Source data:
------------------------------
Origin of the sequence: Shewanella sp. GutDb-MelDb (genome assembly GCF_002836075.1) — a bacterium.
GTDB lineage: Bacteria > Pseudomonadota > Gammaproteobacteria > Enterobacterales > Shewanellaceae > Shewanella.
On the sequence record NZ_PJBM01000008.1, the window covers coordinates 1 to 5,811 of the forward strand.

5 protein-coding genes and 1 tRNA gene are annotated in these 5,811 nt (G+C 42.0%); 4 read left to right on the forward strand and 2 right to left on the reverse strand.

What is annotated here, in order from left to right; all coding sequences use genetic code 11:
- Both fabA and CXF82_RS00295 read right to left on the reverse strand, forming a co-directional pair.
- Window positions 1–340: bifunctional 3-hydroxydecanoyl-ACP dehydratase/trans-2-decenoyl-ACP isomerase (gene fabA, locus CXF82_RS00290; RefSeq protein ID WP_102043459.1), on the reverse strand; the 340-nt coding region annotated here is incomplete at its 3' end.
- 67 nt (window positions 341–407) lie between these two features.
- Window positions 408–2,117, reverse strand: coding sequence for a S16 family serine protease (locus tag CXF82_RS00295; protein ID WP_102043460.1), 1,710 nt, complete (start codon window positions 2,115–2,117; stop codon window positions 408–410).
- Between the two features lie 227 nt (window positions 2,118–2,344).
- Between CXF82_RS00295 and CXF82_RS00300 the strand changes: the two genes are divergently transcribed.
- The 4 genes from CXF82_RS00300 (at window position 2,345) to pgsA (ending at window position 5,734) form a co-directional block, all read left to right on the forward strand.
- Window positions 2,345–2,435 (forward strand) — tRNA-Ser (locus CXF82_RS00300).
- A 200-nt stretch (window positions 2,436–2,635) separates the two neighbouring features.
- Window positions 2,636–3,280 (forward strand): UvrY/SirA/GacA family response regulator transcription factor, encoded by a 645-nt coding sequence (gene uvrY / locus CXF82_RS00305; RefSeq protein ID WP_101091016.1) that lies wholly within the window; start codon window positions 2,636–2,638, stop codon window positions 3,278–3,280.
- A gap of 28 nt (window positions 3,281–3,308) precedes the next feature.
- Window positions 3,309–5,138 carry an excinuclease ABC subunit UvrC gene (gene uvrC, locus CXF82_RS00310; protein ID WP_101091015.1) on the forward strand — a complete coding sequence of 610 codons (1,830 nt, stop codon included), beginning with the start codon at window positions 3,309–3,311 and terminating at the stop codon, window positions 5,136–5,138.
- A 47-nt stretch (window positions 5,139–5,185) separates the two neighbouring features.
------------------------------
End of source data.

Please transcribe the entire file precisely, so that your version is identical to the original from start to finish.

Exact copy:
Origin of the sequence: Shewanella sp. GutDb-MelDb (genome assembly GCF_002836075.1) — a bacterium.
GTDB lineage: Bacteria > Pseudomonadota > Gammaproteobacteria > Enterobacterales > Shewanellaceae > Shewanella.
On the sequence record NZ_PJBM01000008.1, the window covers coordinates 1 to 5,811 of the forward strand.

5 protein-coding genes and 1 tRNA gene are annotated in these 5,811 nt (G+C 42.0%); 4 read left to right on the forward strand and 2 right to left on the reverse strand.

What is annotated here, in order from left to right; all coding sequences use genetic code 11:
- Both fabA and CXF82_RS00295 read right to left on the reverse strand, forming a co-directional pair.
- Window positions 1–340: bifunctional 3-hydroxydecanoyl-ACP dehydratase/trans-2-decenoyl-ACP isomerase (gene fabA, locus CXF82_RS00290; RefSeq protein ID WP_102043459.1), on the reverse strand; the 340-nt coding region annotated here is incomplete at its 3' end.
- 67 nt (window positions 341–407) lie between these two features.
- Window positions 408–2,117, reverse strand: coding sequence for a S16 family serine protease (locus tag CXF82_RS00295; protein ID WP_102043460.1), 1,710 nt, complete (start codon window positions 2,115–2,117; stop codon window positions 408–410).
- Between the two features lie 227 nt (window positions 2,118–2,344).
- Between CXF82_RS00295 and CXF82_RS00300 the strand changes: the two genes are divergently transcribed.
- The 4 genes from CXF82_RS00300 (at window position 2,345) to pgsA (ending at window position 5,734) form a co-directional block, all read left to right on the forward strand.
- Window positions 2,345–2,435 (forward strand) — tRNA-Ser (locus CXF82_RS00300).
- A 200-nt stretch (window positions 2,436–2,635) separates the two neighbouring features.
- Window positions 2,636–3,280 (forward strand): UvrY/SirA/GacA family response regulator transcription factor, encoded by a 645-nt coding sequence (gene uvrY / locus CXF82_RS00305; RefSeq protein ID WP_101091016.1) that lies wholly within the window; start codon window positions 2,636–2,638, stop codon window positions 3,278–3,280.
- A gap of 28 nt (window positions 3,281–3,308) precedes the next feature.
- Window positions 3,309–5,138 carry an excinuclease ABC subunit UvrC gene (gene uvrC, locus CXF82_RS00310; protein ID WP_101091015.1) on the forward strand — a complete coding sequence of 610 codons (1,830 nt, stop codon included), beginning with the start codon at window positions 3,309–3,311 and terminating at the stop codon, window positions 5,136–5,138.
- A 47-nt stretch (window positions 5,139–5,185) separates the two neighbouring features.